There was a story on the news recently that the Obama administration is freeing almost as many illegal immigrants as they are rounding up on our western boarders.
That image, which in itself is wrong and an example of the failings of this president, helped bring to mind a pet peeve of mine and a flashback to the time that, as a publisher, I felt the wrath of an immigration authority thatwas challenged.
First a little background.
The first book I remember reading was about the Yankee slugger Lou Gehrig, his parents were immigrants from Germany and even though they knew little English, they made their children learn the language of their new homeland.
Gehrig was never allowed to speak anything but English.
That has stuck with me over the years and because of that, it irritates the hell out of me to be at a public place and hear families from other countries that now live in this country speaking a language other than English. If you feel you need to call me prejudiced for that, then yes I am. I’m prejudiced of the fact that if you live here, you should become acclimated to the customs that are part of living here.
If you are going to work, live and have your children go to school in a country, at least you should always have your children speak the language of that country.
The fact that, in many cases, schools have to provide teachers to instruct in any language other than English is absurd.
In California, when a notice of election is printed in a local newspaper, it is printed in 20 different languages.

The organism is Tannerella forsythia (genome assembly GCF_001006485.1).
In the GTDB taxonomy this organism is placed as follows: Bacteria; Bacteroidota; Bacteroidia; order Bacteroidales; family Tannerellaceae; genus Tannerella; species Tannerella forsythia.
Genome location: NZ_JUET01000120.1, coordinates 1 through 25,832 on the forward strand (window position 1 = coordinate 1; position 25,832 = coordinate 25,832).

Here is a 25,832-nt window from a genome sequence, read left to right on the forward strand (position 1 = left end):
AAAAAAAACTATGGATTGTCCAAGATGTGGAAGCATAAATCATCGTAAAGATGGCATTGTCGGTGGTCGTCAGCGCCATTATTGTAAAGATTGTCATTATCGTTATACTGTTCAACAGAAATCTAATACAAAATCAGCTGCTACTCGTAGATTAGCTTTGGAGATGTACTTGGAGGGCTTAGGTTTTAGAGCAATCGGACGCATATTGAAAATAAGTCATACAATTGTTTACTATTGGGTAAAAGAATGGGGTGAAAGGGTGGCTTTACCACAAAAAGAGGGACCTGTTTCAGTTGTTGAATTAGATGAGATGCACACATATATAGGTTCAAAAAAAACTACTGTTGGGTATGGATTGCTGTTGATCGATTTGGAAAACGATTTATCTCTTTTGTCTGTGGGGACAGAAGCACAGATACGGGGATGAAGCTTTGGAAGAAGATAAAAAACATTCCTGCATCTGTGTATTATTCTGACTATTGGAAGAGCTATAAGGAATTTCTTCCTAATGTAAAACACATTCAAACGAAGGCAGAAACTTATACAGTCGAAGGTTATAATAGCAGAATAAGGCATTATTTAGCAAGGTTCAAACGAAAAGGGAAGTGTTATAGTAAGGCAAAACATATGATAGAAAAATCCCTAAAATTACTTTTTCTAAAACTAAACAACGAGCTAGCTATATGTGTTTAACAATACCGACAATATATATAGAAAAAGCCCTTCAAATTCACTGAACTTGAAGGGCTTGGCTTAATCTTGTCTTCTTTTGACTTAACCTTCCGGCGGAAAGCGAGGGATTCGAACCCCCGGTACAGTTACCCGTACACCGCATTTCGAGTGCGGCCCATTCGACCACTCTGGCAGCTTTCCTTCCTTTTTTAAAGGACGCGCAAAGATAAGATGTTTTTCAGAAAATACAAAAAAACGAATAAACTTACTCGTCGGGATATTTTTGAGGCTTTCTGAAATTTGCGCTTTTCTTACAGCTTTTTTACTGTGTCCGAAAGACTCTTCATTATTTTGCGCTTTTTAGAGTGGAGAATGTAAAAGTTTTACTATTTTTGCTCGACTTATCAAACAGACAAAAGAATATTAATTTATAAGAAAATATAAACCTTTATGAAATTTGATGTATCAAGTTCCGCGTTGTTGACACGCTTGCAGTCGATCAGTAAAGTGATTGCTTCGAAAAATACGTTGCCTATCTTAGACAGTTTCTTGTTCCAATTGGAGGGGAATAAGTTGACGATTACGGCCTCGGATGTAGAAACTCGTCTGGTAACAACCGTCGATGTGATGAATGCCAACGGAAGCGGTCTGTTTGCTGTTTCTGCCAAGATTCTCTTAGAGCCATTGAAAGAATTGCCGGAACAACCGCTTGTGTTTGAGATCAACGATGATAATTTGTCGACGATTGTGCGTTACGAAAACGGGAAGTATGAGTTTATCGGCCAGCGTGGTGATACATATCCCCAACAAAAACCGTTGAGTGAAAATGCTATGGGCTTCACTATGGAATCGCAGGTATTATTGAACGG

With that said, now let me tell you about the immigration issue in the early 90’s I was reminded of.
One of the papers I published papers in San Diego, the Chula Vista Star News, was located about 10 miles from the Mexican border, in an area where every day about 30,000 illegal immigrants poured over from Mexico into that area. A good deal worked in the vegetable fields in Carlsbad, and every Friday if you went to the border crossing you would see large air conditioned immigration busses dropping illegals off at the border, after they were rounded up and after they had worked in the fields all week.
This was called deportation.
On Monday, the illegals would sneak back across the border in time to resume their work only to be caught again on Fridays.
We had 110 employees at the Stars News, 80 of these were Hispanic folks, many who lived in Tijuana.
All were checked for legal papers and we had green cards on file.
One day I came back from lunch and there were three very well dressed men in my business office pouring through an employee file, I asked what they were doing they said they were looking for a 22-year-old young lady who had worked for us in the past and who was here illegally from Canada.
I asked if she had committed a crime, they told me no that she was here illegally and they had been chasing her for two years. I asked them why they were doing that when we had 30,000 illegal immigrants crossing the border everyday only 10 miles down the road. I wondered why in heaven’s name they would be wasting our precious tax money chasing this one little girl across the country because she was here illegally.
With a stone-cold expression I was told by the well-dressed man, immigration was going to look through every one of our employee files. I told them to feel welcome to do so.
The next week during a production day, parked in front of our office was a green immigration bus. As I pulled in the parking lot after lunch, coming out of the front door was a line of about 20 of my employees being loaded on the bus in chains.
We almost didn’t get our papers out that night because of this.
The irony was the next morning my former cameraman called said he was ready to come back to work. I told him Icouldn’t let him do that, because he had used a fake green card. He said no problem I have a new one.
I never hired back my cameraman, but I did try for two years to get him into the country legally. I failed, and that will be another story on how impudent you can feel dealing with the federal government.
T. Pat Cavanaugh is the publisher of The News. You can reach him at 770-787-6397 or email@example.com